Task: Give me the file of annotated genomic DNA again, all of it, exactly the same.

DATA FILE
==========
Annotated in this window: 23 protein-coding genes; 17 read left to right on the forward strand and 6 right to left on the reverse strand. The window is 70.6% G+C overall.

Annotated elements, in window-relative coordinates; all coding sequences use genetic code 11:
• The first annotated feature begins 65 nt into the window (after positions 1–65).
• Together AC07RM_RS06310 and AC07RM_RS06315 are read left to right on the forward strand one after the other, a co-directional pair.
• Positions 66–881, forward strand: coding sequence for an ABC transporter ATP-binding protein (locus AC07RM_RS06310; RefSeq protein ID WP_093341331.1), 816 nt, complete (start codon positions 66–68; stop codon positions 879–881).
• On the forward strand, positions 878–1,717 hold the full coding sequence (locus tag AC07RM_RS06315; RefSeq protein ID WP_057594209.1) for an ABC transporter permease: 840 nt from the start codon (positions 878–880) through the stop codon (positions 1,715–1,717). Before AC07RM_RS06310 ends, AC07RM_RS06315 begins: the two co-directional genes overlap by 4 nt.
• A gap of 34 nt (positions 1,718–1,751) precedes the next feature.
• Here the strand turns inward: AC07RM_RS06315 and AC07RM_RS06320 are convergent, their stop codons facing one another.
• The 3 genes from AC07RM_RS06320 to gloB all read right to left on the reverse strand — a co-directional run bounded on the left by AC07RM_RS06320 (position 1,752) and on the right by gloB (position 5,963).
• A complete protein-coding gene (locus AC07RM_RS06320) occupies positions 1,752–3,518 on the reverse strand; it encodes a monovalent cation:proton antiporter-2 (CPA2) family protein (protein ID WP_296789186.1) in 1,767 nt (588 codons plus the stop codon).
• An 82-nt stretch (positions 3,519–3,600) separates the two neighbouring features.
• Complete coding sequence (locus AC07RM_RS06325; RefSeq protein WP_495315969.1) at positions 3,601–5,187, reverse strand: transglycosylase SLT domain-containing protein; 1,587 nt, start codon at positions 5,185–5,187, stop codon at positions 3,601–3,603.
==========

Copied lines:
Annotated in this window: 23 protein-coding genes; 17 read left to right on the forward strand and 6 right to left on the reverse strand. The window is 70.6% G+C overall.

Annotated elements, in window-relative coordinates; all coding sequences use genetic code 11:
• The first annotated feature begins 65 nt into the window (after positions 1–65).
• Together AC07RM_RS06310 and AC07RM_RS06315 are read left to right on the forward strand one after the other, a co-directional pair.
• Positions 66–881, forward strand: coding sequence for an ABC transporter ATP-binding protein (locus AC07RM_RS06310; RefSeq protein ID WP_093341331.1), 816 nt, complete (start codon positions 66–68; stop codon positions 879–881).
• On the forward strand, positions 878–1,717 hold the full coding sequence (locus tag AC07RM_RS06315; RefSeq protein ID WP_057594209.1) for an ABC transporter permease: 840 nt from the start codon (positions 878–880) through the stop codon (positions 1,715–1,717). Before AC07RM_RS06310 ends, AC07RM_RS06315 begins: the two co-directional genes overlap by 4 nt.
• A gap of 34 nt (positions 1,718–1,751) precedes the next feature.
• Here the strand turns inward: AC07RM_RS06315 and AC07RM_RS06320 are convergent, their stop codons facing one another.
• The 3 genes from AC07RM_RS06320 to gloB all read right to left on the reverse strand — a co-directional run bounded on the left by AC07RM_RS06320 (position 1,752) and on the right by gloB (position 5,963).
• A complete protein-coding gene (locus AC07RM_RS06320) occupies positions 1,752–3,518 on the reverse strand; it encodes a monovalent cation:proton antiporter-2 (CPA2) family protein (protein ID WP_296789186.1) in 1,767 nt (588 codons plus the stop codon).
• An 82-nt stretch (positions 3,519–3,600) separates the two neighbouring features.
• Complete coding sequence (locus AC07RM_RS06325; RefSeq protein WP_495315969.1) at positions 3,601–5,187, reverse strand: transglycosylase SLT domain-containing protein; 1,587 nt, start codon at positions 5,185–5,187, stop codon at positions 3,601–3,603.